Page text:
La Brea thankfully opens with barely a minute of introduction before a massive sinkhole opens in downtown L.A., pulling cars, buildings, and a couple of dozen people into an unimaginably deep crater. While it is a relief to be yanked from the stilted dialog of a mother and her two children, that dialog is a broader sort of establishment than the series intends.
Eve Harris (Natalie Zea) is driving her two kids to school when the incident takes place, disappearing a couple of city blocks into the void. Eve and her son go down, but her daughter remains and is soon joined by her father, Gavin (Eoin Macken). As things unfold, we discover that everything that fell into the sinkhole landed somewhere and survived. The group has little idea what to do, finds themselves in a woodland populated by odd creatures, and isn’t even certain how to deal with each other, much less whatever they might find. Meanwhile, prehistoric birds have flown up from the sinkhole, and while the response generally has simply been one of disaster, this certainly puts an odd spin on things. Adding to the mix, Gavin has long had strange visions, and now he is having them of his wife and son, and the rest of the people who fell in the sinkhole.
The show is a certain brand of rollercoaster with action and implausibility driving audiences along, and to the extent that it is simply odd and fun to look at, there is a lot going for the show. The “visions” are perhaps a bridge too far for some, and rightfully so, but it adds a certain Lost flavor to the overall effort that gives some tether to the madness. Before we get to the end of the first episode it turns out that clearly our “Hole Dwellers” have been transported to the past, which makes the lifeline necessary to rescue them a new brand of impossibility. Still, as a ride, the show is an interesting enough thrill with strange creatures and bizarre twists of every variety.
The rollercoaster wants a story though and the script is completely comprised of “assignment writing,” that is mostly unbearable and often skirts the line of turning the whole affair into live-action cartoon. That initial minute of the series is the result of a checklist and it is a version of gracious description to make any suggestion that it progressed past that point. Bullet points come in – Mom and Dad are separated, daughter takes one side, son takes the other, mom is a helicopter parent, daughter has a disability – bullet points come out, and apart from putting things within quotation marks, there is very little movement from notes to script.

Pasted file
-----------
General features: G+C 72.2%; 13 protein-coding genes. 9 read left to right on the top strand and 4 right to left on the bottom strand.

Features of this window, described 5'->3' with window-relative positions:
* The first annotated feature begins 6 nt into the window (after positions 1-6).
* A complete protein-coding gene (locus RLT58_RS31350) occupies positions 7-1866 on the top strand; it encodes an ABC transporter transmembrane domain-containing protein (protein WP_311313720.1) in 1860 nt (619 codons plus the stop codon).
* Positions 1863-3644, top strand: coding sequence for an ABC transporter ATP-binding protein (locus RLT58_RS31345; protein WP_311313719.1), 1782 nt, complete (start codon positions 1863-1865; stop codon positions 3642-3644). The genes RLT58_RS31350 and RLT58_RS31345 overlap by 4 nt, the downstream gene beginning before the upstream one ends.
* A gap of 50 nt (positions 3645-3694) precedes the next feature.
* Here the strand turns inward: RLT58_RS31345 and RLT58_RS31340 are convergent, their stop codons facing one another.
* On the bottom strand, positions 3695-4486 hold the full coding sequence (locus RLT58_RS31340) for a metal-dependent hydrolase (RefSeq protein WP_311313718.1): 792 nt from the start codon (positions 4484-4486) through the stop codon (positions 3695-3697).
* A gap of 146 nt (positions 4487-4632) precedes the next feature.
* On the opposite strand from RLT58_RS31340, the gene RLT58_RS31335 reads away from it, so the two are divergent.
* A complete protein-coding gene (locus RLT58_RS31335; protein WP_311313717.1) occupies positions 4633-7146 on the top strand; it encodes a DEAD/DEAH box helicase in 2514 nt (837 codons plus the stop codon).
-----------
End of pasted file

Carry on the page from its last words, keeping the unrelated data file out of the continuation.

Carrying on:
At a later point, when the destruction subsides and the people “below” begin to shake off the shock, a character noted somewhere in the drafts of the script as being a cop and “screwy antagonist who will be around to do stupid things periodically,” has a run-in with our mother and son duo. Son catches her hiding food when mom shows up to find out what the hullabaloo is (there is almost no question that it says “hullabaloo” in the script). The scene may as well be lifted verbatim from some 30s Western and, apart from not having a mustache to twirl, covers hokey character creation like a primer.
The series then struggles most with its own effort to be too many things, and to be much more serious about its own effort than it can possibly maintain with the dialog it’s putting out at this point. To make things far too simple, it’s like mixing X-Files with Land of the Lost (and Land of the Lost had people who acted more like people). It isn’t enough that people fall through temporal rifts, run from saber-toothed cats, or transfer objects from the past, but there are magic visions in play as well, and little holds anything together beyond simply running. It’s screwball and frankly a hell of an effort at it. It’s exciting and fun when left to itself. Bring on the destruction, freaky birds, and chases. But, it also wants to be serious, and has no idea how to do that and seems for all the world to be written by people who know no other people.
Dad, now that he is having visions he believes indicate that his wife and son, and the others who fell, are still alive has to butt heads with the FBI (or whoever) who are obviously just treating this as though everyone is dead. He talks to two agents who have sent a drone into the hole, only to lose it, and they might perhaps be described as “soap opera FBI agents,” but it is less clear that they can be described as “people.”
It’s hard to tell where such a show may be headed or how this nutball adventure may come together, but it has set the stage already that makes it clear that it doesn’t matter at all. In fact, it did it in that first minute. No one speaks like this, and these aren’t characters, just enjoy the ride. It’s less than Zea and Macken (likely the most recognizable people involved) deserve, because the show could have been more, and they could have delivered it. But, for those willing to just let Allan Quatermain roll in front of them, this is perhaps a hoot.